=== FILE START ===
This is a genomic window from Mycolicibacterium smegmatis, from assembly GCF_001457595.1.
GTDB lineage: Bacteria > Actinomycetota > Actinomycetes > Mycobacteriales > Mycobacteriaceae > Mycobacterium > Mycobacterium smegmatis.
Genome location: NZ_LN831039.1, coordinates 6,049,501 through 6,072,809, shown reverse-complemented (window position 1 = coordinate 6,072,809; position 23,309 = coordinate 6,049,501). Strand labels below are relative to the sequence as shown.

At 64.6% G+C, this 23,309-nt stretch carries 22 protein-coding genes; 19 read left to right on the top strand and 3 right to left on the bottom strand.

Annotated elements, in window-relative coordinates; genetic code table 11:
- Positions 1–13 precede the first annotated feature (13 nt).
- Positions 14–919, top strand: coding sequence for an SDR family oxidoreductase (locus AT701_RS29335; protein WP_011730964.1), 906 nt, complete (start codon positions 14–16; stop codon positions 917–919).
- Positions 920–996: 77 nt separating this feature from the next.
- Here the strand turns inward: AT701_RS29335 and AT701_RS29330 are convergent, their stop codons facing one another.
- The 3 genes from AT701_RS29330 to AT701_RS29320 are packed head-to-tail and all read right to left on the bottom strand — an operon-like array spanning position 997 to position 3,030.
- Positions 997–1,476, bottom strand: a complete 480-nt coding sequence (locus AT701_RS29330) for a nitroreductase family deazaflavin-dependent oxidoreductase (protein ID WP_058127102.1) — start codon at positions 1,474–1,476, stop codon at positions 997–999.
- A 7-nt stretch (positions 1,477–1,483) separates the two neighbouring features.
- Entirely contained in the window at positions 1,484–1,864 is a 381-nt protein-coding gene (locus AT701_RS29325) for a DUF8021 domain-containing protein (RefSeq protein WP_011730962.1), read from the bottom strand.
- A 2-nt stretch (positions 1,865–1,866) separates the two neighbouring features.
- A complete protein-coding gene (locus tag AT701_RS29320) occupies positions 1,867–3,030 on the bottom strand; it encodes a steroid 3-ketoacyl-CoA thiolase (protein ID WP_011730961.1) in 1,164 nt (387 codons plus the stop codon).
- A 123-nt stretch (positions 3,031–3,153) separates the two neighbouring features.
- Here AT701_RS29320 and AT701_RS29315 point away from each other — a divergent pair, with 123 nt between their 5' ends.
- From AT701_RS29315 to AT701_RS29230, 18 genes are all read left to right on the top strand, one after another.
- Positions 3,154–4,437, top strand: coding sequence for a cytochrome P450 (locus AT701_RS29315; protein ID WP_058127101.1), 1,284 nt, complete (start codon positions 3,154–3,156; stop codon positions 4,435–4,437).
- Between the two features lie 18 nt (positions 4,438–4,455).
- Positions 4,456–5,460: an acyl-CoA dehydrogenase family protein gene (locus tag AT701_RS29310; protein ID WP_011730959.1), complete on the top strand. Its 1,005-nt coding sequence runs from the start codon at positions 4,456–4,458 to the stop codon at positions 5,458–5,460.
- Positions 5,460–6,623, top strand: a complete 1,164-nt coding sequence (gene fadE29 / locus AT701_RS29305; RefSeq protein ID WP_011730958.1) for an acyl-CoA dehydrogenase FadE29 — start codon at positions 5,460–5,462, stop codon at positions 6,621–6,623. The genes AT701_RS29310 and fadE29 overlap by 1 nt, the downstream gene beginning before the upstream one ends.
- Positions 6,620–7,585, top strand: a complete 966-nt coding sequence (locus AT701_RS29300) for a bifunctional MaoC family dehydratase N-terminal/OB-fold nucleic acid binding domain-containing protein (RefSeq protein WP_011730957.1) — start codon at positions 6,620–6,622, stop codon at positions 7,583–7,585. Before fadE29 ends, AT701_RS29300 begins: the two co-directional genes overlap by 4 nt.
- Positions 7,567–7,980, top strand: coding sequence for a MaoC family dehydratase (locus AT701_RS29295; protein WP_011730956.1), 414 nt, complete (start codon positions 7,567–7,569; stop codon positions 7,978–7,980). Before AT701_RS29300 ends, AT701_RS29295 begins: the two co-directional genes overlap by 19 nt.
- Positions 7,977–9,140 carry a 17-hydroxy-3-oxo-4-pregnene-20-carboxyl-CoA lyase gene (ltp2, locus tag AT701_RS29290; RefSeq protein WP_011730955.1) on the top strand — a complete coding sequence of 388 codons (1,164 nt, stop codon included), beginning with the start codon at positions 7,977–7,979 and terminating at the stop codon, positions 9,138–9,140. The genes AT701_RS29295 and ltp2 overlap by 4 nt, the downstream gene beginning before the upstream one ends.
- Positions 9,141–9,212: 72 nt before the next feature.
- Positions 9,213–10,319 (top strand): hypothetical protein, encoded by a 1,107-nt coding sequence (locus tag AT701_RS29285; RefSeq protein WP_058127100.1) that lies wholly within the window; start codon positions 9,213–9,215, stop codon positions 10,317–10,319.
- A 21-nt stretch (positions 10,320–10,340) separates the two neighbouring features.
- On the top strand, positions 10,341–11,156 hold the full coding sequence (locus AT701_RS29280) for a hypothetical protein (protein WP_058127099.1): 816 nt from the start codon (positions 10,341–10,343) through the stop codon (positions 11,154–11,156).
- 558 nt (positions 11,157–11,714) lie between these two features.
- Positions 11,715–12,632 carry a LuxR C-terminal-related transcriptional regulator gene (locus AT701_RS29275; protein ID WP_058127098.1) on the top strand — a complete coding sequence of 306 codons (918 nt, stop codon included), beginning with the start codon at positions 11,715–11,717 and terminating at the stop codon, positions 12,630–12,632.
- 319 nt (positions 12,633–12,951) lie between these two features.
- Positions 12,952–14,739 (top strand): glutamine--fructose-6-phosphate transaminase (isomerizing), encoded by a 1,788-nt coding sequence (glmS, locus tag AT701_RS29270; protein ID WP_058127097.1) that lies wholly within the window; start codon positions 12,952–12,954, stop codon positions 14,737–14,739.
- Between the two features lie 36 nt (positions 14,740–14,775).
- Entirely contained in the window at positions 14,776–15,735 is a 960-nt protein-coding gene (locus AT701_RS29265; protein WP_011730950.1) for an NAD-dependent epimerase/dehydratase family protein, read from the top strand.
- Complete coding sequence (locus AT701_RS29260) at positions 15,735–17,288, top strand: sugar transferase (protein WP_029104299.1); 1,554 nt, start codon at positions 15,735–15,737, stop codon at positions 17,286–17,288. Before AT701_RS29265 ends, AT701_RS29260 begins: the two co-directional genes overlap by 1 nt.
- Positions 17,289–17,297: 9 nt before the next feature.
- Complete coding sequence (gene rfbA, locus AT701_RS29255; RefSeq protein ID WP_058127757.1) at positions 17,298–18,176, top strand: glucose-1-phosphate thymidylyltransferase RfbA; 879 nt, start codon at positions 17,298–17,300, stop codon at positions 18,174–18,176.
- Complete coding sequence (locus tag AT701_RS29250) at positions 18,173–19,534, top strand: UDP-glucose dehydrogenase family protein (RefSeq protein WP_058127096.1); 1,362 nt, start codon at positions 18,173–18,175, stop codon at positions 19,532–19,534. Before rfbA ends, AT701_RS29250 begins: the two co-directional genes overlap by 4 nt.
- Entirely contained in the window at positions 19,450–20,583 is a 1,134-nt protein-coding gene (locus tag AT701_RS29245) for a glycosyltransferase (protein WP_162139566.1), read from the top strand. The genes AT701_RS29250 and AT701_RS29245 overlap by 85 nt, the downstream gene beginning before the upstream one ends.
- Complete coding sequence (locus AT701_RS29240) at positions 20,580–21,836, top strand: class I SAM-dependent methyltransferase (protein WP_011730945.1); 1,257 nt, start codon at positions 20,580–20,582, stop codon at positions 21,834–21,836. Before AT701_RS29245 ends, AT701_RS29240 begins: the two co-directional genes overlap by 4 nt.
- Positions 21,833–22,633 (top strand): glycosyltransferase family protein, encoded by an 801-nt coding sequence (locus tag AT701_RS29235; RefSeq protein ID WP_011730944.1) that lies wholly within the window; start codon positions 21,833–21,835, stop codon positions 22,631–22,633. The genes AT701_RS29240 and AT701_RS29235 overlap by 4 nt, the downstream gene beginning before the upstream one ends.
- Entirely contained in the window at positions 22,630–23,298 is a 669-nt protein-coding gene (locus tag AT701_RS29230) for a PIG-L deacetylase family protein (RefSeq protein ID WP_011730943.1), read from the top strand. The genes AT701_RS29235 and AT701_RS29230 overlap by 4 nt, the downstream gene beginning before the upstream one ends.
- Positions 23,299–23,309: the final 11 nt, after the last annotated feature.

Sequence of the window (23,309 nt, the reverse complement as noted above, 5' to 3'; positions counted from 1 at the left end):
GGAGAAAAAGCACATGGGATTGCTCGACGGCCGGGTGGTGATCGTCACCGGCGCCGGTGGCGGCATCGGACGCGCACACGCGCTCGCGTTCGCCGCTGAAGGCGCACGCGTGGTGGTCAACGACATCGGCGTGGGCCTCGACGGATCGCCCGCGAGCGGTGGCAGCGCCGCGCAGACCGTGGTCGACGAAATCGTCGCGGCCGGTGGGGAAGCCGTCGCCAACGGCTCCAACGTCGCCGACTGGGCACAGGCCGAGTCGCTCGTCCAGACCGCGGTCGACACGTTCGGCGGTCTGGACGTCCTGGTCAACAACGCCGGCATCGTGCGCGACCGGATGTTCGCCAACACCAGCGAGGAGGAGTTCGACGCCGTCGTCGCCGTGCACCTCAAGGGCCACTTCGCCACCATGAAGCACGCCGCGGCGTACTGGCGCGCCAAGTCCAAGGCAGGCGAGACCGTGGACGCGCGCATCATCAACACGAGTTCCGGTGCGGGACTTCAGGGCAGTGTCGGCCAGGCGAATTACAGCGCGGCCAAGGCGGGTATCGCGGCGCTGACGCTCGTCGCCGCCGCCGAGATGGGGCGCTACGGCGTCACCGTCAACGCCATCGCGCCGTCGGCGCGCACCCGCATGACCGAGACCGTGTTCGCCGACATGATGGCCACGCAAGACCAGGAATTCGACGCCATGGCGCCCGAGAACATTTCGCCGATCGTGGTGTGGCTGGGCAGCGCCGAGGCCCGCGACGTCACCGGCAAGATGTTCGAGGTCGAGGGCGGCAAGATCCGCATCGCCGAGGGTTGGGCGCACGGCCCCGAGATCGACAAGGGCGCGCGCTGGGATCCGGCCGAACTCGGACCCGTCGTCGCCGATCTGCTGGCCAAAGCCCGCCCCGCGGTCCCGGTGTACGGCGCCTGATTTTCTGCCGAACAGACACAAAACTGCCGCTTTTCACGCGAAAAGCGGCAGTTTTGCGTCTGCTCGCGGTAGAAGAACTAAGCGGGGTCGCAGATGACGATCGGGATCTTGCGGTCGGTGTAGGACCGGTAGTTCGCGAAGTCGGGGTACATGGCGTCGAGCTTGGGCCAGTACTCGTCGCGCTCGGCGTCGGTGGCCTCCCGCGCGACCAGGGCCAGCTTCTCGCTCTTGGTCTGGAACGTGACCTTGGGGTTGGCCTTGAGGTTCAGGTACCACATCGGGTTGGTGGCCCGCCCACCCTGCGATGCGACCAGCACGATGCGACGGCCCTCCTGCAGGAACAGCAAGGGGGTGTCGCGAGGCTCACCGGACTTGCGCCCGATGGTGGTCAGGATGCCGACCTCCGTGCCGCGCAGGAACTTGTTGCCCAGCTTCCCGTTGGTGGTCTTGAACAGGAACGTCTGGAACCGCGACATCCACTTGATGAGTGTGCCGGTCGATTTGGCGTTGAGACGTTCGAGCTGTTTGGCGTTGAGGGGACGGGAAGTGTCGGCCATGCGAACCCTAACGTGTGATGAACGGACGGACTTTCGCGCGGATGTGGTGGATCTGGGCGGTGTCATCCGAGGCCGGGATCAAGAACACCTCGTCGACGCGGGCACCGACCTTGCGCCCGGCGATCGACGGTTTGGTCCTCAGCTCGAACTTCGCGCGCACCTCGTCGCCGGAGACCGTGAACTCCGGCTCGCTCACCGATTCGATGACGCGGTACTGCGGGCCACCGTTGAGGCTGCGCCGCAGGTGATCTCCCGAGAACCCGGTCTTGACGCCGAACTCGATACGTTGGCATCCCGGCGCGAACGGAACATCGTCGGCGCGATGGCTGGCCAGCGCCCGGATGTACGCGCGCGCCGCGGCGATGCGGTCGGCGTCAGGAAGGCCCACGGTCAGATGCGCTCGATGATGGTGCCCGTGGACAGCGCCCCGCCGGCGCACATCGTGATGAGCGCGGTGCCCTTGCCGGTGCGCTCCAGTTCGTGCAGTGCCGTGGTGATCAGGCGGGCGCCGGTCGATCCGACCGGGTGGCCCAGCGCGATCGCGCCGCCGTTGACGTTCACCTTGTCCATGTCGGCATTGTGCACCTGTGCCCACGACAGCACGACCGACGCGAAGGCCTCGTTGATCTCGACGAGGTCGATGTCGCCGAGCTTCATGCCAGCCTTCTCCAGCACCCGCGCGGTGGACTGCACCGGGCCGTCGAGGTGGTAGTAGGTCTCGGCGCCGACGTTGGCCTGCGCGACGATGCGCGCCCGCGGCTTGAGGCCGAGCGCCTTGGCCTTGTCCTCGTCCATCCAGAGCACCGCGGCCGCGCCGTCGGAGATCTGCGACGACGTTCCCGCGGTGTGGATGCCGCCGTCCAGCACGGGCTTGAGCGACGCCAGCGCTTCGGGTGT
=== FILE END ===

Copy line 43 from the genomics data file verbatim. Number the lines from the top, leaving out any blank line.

- Entirely contained in the window at positions 22,630–23,298 is a 669-nt protein-coding gene (locus tag AT701_RS29230) for a PIG-L deacetylase family protein (RefSeq protein ID WP_011730943.1), read from the top strand. The genes AT701_RS29235 and AT701_RS29230 overlap by 4 nt, the downstream gene beginning before the upstream one ends.